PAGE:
She's about eighteen times bigger than this now.
Her paws are bloody enormous. And usually muddy. And usually on my sofa.
And I love it.
I made the Colonel do the first puppy training class. After all, he's had dogs all his life. And trained them himself, so why would he need someone to tell him what to do? I, on the other hand, had been a confirmed cat lover until May 23rd 2009, when a little Weimeraner puppy crept into my heart and took up residence.
I had stalled as long as I could. I spent several months and a small fortune earlier this year remodelling the kitchen and redecorating the drawing room. The sofas were all recovered in taupe linen and the walls painted a pale yet tasteful Farrow & Ball. A dog, in my opinion, would be smelly, muddy and destructive. The bots and Colonel disagreed.
Continuing to stall, I made the bots write and present a PowerPoint of 'Why We Need to Get a Dog' which featured much clip art of winsome pups and a very complicated poo-picking-up schedule in which we would all play our parts with gusto. The Colonel told me that a Weimeraner wouldn't shed, since it is very short-haired. Also, that they were the most intelligent breed of dog and could therefore be trained to respect my property and probably even appreciate paint charts and picture hanging options. He also pointed out that she would be the exact colour of the sofas, so even a tiny stray hair would be completely invisible.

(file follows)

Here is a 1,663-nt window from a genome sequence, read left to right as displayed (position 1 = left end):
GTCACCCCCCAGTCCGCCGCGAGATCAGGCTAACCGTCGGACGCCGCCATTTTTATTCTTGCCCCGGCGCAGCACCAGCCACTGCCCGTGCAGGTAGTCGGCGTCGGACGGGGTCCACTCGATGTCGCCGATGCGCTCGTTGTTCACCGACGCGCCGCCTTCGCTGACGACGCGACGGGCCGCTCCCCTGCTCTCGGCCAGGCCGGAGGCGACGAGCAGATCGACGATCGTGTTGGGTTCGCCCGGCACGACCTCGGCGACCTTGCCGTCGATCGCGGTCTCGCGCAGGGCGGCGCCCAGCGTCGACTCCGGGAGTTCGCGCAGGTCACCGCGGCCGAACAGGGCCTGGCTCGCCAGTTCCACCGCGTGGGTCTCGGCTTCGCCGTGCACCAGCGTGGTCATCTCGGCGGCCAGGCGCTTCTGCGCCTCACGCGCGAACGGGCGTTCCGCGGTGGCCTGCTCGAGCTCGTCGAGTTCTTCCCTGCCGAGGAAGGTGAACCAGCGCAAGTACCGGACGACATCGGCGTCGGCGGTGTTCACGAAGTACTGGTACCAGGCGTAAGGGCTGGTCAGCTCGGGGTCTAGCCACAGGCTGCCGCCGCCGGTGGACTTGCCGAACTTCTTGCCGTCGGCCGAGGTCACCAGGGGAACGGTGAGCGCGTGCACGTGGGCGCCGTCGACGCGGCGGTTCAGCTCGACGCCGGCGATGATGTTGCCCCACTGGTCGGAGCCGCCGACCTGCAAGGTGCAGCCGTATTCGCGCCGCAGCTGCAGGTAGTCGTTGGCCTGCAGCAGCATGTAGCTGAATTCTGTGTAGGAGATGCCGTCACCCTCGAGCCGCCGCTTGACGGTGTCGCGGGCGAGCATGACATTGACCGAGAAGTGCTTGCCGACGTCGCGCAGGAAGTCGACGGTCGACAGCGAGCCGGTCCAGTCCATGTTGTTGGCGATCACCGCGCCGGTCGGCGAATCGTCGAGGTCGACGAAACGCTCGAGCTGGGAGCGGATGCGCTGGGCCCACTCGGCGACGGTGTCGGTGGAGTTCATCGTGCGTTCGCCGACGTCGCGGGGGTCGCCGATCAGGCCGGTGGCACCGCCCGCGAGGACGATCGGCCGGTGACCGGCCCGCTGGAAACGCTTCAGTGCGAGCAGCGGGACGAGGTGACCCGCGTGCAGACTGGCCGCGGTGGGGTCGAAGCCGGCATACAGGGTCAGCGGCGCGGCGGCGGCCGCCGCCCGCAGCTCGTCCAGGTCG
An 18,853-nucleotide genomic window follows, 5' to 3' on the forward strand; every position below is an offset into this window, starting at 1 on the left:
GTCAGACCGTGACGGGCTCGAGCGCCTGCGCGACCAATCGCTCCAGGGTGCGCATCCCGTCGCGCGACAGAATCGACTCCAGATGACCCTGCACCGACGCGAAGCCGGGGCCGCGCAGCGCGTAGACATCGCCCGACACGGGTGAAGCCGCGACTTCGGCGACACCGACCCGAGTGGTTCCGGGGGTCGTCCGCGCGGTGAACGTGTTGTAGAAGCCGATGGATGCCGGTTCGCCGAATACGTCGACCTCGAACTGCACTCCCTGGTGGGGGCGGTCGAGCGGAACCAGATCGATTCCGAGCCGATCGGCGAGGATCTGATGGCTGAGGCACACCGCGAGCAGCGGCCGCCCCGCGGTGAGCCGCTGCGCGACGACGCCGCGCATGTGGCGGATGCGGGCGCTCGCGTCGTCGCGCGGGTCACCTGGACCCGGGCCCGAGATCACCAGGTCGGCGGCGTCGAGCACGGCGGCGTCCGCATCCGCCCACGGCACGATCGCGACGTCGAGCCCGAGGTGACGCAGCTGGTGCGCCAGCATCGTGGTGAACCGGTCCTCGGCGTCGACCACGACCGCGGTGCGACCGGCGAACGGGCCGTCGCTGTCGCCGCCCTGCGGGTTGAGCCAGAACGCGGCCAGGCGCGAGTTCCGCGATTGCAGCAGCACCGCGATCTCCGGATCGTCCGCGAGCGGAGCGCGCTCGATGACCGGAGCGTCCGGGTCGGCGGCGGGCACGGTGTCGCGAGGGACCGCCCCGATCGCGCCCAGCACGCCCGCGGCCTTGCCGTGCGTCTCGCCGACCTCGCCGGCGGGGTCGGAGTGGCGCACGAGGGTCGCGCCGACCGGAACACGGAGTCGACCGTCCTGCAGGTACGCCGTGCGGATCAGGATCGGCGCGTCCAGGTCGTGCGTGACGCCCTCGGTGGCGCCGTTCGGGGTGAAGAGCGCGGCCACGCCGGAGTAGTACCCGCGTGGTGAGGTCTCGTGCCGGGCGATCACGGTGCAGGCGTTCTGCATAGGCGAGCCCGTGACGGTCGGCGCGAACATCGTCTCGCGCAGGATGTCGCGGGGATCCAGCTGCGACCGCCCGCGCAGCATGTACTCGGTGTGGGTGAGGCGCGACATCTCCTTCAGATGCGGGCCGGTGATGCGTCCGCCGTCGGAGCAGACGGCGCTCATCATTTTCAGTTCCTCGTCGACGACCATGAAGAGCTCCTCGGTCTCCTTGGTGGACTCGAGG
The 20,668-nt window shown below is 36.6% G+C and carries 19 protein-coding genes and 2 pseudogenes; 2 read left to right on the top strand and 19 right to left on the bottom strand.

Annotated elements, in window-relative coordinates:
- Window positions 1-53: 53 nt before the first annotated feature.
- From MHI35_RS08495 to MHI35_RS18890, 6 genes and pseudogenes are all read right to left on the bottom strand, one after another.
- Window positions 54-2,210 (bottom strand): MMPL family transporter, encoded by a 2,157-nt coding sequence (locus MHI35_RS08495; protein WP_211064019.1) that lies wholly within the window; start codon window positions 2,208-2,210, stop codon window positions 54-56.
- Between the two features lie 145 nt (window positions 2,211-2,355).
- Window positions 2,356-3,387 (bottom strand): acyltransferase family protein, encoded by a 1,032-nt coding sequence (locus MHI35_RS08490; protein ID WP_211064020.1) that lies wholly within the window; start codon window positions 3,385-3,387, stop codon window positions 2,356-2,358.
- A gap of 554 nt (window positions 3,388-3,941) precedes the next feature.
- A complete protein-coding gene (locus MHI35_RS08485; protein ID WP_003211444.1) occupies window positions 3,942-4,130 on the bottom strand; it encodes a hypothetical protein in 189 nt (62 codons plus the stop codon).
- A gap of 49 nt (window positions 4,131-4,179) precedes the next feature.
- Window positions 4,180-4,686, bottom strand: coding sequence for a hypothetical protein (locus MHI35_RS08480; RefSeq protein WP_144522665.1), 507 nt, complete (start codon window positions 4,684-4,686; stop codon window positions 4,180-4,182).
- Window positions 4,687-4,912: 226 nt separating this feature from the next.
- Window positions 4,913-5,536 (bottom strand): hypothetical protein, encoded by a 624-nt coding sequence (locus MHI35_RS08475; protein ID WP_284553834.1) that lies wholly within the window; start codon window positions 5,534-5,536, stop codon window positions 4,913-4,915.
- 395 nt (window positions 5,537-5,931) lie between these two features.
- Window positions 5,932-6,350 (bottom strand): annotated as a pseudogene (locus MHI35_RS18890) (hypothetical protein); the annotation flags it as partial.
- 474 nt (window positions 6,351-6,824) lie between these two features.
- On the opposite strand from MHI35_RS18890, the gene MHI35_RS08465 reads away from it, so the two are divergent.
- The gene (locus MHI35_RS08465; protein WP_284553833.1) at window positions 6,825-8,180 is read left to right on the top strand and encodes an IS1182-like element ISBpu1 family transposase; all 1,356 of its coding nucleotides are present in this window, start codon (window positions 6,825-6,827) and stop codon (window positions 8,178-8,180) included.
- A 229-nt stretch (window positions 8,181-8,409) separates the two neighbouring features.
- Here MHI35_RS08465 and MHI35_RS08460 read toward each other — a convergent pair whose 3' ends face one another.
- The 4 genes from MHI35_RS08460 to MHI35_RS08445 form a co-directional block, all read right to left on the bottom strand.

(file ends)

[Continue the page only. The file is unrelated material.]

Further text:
We sneaked away, he and I, one week day to meet the puppy and be interviewed by the breeder. She startled me somewhat by barking on about 'submissive bitches' but apparently was not referring to me. The puppy we chose wobbled towards us, bright blue eyes shining, from the tangle of limbs and tummies in the barn. Smitten? She was prised out of my arms and I actually cried in the car on the way home. Waiting four weeks until she was old enough to come home with us felt like a lifetime.
When we all went back to get her, the bots had no idea what we were doing; keeping the puppy secret for four weeks just about killed me, but the dawning joy on their faces as they realised we were keeping her and it wasn't just a sick torture I'd dreamed up, was something that will stay with me for ever.
It took two weeks for me to rescind on the not-on-the-sofas rule and just over a month on the no-upstairs-and-DEFINITELY-nowhere-near-the-beds one. The Colonel did the first training class and refused point blank to go back. This is, after all, a former Commanding Officer who had definite views on being reprimanded by a badly-dressed woman with no military training. I went for the second one. After all, how bad could it be? She demanded to know why I had chosen a Weimeraner when I'd never owned a dog before. She walked away in disgust as I got to the Farrow & Ball bit. We tumbled and giggled our way through the class, but were asked not to return as apparently being enchanted and amused by a puppy's disobedience is bad for everyone concerned.
The Colonel now has a rolled-up Property section of the Saturday Telegraph, secured with yards of gaffer tape. He calls it the 'Strumpet Management System.' I'm pretty sure it's for the dog, but he has shaken it at me on a couple of occasions. It'll take more than that to turn me into a submissive bitch.